At Jarrow Focus, a poky office of exposed redbrick walls with a tea caddy bubbling in the corner, planning for the pilot programme is underway. Anne Corrigan, 60, the project coordinator and a former nurse, sat across the table from Matthew Johnson, 40, a politics professor at Northumbria University. Chatting over generous slices of cake – she in a purple floral summer dress and he in a rather warm looking pinstriped shirt and suit trousers – they had a mother-and-son chemistry while enthusing about their plans (“We’re both UBI converts, really,” Corrigan said with a proud smile).
“We lost the good jobs from Jarrow,” said Corrigan. “If you look around the town centre, it’s shops, casual hours, zero-hour contracts, a lot of people on minimum wage. There’s no decent jobs which would pay a decent wage.” She has lived here since 2006 and grew up in a mining family in nearby Washington. “People are in that constant downward spiral, and we want to get them in an upward spiral.”
While raising two children, she had to take three years off work to care for her father after he had a stroke. When she began a teaching degree at 36, she had to work extra nursing weekend and night shifts to support her family. “I think if I’d had a buffer, a bit of back-up, I wouldn’t have been that stressed for years.”
Johnson, who grew up in Benwell, is from a family of five that was “welfare-dependent for the vast majority of my childhood”. He grew up watching his father “disincentivised to work because he’d lose his benefits” and therefore believing greater conditions should be placed on claimants.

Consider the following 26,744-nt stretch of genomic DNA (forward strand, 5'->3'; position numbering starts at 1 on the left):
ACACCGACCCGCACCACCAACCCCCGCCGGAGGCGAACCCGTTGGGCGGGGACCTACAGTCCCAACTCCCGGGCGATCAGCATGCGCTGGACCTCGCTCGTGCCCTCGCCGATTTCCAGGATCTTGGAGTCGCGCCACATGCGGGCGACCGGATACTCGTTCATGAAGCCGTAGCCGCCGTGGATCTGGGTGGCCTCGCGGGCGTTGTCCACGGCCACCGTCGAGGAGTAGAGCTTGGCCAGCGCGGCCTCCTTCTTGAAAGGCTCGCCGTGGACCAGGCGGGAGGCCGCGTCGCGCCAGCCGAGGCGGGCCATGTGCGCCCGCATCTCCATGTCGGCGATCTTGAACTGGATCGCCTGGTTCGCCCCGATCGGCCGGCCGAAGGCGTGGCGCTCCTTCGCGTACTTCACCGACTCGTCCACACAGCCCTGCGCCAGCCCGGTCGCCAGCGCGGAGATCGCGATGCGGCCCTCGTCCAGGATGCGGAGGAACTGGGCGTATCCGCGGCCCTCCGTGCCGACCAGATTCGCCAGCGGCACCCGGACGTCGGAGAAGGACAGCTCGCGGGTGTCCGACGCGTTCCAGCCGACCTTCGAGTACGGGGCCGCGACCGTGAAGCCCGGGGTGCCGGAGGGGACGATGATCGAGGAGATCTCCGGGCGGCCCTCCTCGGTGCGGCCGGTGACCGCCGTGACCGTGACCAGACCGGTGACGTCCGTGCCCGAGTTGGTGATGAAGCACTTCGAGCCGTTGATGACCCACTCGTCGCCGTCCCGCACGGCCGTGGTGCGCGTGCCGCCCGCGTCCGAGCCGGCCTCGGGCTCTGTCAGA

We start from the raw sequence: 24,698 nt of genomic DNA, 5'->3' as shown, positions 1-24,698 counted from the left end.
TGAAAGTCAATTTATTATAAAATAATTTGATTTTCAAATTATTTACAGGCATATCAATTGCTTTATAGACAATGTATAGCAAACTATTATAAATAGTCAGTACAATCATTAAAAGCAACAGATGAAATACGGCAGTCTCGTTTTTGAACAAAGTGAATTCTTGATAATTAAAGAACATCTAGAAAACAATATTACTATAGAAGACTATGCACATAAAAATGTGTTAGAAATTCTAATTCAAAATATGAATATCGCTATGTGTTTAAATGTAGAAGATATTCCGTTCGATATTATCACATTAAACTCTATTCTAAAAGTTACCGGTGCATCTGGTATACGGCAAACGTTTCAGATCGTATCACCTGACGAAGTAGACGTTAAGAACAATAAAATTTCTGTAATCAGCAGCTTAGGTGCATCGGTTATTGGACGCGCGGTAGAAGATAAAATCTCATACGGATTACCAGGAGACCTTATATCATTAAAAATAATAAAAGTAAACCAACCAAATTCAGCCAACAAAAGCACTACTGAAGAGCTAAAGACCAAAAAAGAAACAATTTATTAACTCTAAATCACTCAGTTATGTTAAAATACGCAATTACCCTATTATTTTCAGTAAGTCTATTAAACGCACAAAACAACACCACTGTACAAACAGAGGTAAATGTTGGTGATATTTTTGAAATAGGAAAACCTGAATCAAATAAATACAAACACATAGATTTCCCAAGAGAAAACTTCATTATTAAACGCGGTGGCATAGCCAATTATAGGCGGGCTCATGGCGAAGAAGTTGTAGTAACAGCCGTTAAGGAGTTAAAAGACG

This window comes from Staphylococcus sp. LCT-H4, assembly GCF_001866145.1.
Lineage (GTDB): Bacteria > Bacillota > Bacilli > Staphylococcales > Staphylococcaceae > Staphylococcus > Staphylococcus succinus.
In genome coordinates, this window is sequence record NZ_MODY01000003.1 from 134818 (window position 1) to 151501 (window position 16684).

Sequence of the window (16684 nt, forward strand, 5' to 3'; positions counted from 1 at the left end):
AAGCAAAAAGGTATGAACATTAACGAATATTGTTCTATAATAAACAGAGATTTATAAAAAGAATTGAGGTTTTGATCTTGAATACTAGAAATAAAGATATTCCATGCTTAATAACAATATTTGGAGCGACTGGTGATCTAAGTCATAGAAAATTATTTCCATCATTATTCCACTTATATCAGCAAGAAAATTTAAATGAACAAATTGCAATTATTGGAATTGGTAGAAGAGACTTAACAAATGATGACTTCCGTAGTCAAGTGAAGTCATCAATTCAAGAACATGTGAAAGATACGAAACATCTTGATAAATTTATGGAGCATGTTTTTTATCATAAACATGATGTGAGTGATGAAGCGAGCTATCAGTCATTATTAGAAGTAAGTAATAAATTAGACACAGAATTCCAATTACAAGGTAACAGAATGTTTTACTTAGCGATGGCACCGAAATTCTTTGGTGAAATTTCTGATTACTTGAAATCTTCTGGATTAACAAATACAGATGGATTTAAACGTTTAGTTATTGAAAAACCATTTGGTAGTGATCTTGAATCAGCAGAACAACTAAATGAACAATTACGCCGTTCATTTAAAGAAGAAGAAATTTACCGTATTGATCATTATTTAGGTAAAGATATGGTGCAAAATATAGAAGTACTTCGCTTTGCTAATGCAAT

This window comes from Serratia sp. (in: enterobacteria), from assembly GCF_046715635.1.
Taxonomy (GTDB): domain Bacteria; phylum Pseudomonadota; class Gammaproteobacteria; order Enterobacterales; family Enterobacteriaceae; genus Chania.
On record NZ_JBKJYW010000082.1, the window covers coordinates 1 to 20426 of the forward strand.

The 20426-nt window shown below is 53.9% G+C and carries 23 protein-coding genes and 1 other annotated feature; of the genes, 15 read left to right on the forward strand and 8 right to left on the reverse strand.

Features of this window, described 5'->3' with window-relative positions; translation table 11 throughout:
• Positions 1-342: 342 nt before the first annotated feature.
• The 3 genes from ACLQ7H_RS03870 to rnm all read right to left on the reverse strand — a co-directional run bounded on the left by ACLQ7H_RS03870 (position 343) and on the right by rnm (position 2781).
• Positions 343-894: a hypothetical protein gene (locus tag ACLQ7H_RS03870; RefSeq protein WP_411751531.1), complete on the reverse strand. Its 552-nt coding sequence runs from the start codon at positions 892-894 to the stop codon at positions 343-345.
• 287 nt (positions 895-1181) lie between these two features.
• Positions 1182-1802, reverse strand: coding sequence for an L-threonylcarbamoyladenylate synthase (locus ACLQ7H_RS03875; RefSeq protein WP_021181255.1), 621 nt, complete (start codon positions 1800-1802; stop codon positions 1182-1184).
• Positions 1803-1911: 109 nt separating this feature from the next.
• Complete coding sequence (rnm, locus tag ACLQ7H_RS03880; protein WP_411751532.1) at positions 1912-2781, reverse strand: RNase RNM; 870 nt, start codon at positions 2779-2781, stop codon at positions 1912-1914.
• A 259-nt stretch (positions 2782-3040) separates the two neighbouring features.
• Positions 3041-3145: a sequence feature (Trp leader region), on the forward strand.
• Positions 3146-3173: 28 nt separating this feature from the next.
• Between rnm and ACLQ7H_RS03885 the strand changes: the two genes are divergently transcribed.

“I’m a reluctant convert to UBI,” he said. “I thought you had to significantly increase the incentives to get people into work. But all the evidence I’ve seen over the last ten years suggests the opposite’s true: if you provide adequate help, people become productive as a consequence.”
Universality, he argued, is key. “Financial insecurity is not just a working-class issue anymore, it’s a middle-class issue. It affects the bulk of society.”
After tax, the Jarrow pilot participants will receive around £1,200. They can work, and even potentially keep their pensions and benefits (depending on the Department for Work and Pensions). Anyone can apply for the trial, which will be randomised. Its scientific value is limited, but organisers will use it to learn how to run a larger-scale experiment.
They also still need £1.6m to pay for it, which they hope to raise through private philanthropy and local authority budgets.